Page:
Lee County illustrates the region’s history through vintage photographs, many of which are previously unpublished. This truly multi-cultural, central Texas county is home to a variety of ethnic communities, including the Wends of Serbin and the Czechs of Dime Box, as well as the more diverse settlements of British and German immigrants and former slaves throughout the county. This pictorial retrospective of Lee County begins before the county was formed and continues to about 1940. Narratives taken from local citizens’ letters, diaries, and memoirs provide an informative commentary, and individual portraits personalize the accounts. The major foci are the larger towns of Lexington in the northeast and Giddings in the southwest, and the diagonal of the Old San Antonio Road, although shots of the rural areas and towns give a fascinating glimpse into the everyday lives of residents.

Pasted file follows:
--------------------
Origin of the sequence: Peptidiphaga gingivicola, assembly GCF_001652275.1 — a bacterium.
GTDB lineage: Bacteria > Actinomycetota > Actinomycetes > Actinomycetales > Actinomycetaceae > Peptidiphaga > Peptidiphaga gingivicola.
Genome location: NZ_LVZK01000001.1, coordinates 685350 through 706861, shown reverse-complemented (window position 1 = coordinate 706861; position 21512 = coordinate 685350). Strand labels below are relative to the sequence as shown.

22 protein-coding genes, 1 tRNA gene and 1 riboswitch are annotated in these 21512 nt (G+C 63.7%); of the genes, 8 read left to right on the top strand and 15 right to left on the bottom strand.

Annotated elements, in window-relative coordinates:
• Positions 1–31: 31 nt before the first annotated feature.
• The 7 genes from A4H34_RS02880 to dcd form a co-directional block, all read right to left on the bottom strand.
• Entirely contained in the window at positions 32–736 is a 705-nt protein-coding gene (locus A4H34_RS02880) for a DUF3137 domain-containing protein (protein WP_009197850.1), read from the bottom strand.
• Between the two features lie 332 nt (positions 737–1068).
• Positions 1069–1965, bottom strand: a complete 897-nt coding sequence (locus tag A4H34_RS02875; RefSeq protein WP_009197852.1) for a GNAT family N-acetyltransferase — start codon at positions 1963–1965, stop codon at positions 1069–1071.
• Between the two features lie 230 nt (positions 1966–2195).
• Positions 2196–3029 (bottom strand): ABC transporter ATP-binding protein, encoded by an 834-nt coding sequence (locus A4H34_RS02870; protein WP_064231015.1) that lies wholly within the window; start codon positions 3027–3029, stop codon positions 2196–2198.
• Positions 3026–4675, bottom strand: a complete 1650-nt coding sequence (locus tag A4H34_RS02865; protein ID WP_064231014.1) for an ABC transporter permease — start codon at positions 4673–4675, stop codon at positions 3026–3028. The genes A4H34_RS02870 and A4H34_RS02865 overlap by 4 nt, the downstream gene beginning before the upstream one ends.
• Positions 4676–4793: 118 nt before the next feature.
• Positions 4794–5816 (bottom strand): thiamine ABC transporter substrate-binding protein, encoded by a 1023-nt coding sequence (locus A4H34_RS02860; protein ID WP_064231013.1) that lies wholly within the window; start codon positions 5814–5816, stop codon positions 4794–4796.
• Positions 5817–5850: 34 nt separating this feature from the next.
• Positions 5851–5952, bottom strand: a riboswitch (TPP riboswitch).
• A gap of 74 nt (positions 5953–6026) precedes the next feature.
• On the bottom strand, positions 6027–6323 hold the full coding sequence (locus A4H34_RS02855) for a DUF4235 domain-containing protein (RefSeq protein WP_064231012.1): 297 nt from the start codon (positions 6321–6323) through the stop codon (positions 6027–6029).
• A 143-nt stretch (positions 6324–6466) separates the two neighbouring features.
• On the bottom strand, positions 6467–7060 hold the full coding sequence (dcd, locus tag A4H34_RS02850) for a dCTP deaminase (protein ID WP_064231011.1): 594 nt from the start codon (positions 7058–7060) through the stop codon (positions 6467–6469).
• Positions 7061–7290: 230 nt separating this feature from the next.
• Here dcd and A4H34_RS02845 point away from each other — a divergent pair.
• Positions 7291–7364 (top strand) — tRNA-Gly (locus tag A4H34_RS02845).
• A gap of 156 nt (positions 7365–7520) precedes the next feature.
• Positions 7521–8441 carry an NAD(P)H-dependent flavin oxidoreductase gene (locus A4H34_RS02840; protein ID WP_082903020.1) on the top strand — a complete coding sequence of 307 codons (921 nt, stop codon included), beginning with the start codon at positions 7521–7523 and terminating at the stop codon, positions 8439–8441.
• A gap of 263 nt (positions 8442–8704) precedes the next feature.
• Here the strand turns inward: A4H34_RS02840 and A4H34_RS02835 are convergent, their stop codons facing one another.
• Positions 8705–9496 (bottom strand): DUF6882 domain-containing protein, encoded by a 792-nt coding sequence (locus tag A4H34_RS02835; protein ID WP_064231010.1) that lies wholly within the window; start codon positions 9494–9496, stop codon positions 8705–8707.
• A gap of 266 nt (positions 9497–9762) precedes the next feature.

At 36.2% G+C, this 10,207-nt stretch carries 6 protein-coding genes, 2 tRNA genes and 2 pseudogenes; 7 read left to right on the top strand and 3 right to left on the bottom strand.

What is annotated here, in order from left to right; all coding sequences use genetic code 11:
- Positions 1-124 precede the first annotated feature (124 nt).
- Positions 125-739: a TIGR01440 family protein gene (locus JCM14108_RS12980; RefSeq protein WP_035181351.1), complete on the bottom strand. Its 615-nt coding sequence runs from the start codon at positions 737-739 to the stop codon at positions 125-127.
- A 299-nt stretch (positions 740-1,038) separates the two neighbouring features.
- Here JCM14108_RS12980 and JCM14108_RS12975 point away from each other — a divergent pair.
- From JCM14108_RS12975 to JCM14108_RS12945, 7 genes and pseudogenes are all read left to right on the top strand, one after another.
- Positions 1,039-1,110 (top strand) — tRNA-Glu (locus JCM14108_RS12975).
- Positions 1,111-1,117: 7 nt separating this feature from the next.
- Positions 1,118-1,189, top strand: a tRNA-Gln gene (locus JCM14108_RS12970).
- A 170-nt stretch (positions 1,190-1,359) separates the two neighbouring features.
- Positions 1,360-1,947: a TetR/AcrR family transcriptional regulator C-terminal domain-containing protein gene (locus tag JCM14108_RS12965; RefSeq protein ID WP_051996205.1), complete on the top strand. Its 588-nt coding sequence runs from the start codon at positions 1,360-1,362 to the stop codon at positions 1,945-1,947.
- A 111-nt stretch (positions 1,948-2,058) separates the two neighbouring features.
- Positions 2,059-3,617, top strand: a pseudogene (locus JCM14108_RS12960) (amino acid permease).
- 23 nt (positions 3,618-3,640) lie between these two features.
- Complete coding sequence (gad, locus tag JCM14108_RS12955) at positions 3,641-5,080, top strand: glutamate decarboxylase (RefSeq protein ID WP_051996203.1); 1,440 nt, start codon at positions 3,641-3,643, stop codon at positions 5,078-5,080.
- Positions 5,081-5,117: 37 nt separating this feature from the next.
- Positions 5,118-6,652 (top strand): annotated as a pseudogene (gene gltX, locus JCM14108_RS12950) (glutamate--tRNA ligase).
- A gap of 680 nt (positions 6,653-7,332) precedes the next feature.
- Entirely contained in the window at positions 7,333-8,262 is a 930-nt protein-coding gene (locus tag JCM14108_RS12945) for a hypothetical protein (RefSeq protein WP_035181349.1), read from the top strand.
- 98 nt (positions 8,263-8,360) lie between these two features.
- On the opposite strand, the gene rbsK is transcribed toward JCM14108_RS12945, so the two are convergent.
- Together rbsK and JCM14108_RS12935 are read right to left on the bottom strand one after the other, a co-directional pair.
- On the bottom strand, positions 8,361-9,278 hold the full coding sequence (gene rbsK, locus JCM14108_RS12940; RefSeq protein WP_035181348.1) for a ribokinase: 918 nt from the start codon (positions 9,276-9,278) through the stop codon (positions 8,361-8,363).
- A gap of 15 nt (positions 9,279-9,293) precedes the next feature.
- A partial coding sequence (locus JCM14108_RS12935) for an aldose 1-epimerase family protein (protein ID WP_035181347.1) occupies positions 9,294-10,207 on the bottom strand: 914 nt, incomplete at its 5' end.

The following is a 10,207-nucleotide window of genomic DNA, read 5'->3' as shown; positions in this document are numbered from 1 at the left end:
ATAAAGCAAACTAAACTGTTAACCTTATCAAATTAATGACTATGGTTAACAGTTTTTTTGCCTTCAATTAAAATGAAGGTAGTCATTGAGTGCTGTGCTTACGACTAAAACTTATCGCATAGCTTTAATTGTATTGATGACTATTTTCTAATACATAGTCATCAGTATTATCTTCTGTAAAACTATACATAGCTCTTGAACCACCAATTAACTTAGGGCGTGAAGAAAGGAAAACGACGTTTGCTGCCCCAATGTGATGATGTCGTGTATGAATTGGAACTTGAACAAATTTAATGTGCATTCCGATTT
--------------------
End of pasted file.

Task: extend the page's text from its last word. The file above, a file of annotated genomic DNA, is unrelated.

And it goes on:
In the early 1900s, it was the largest city between St. Louis and San Francisco, bustling with the raw material of Wild West legends. Bisbee’s infamous Brewery Gulch once supported 47 saloons and was considered the “liveliest spot between El Paso and San Francisco.” By the 1970s, opportunists had relieved Bisbee’s Mule Mountains of billions of pounds of copper, 102 million ounces of silver, 2.8 million ounces of gold, and millions of pounds of zinc, lead, and manganese. The ore reserves were depleted, and when the last pickaxe struck plain old dirt, a mass exodus of miners collapsed the real estate market. But the lure of cheap land was a magnet for retirees, hippies, and artists. Boarding houses were converted into charming bed and breakfasts. Antique stores, galleries, cafes, and restaurants replaced the saloons. These days, a vibrant and eclectic community of ranchers, politicians, and free spirits; a well-preserved architectural and historic heritage; and “the most perfect year-round climate” make Bisbee, the county seat, a one-of-a-kind gem.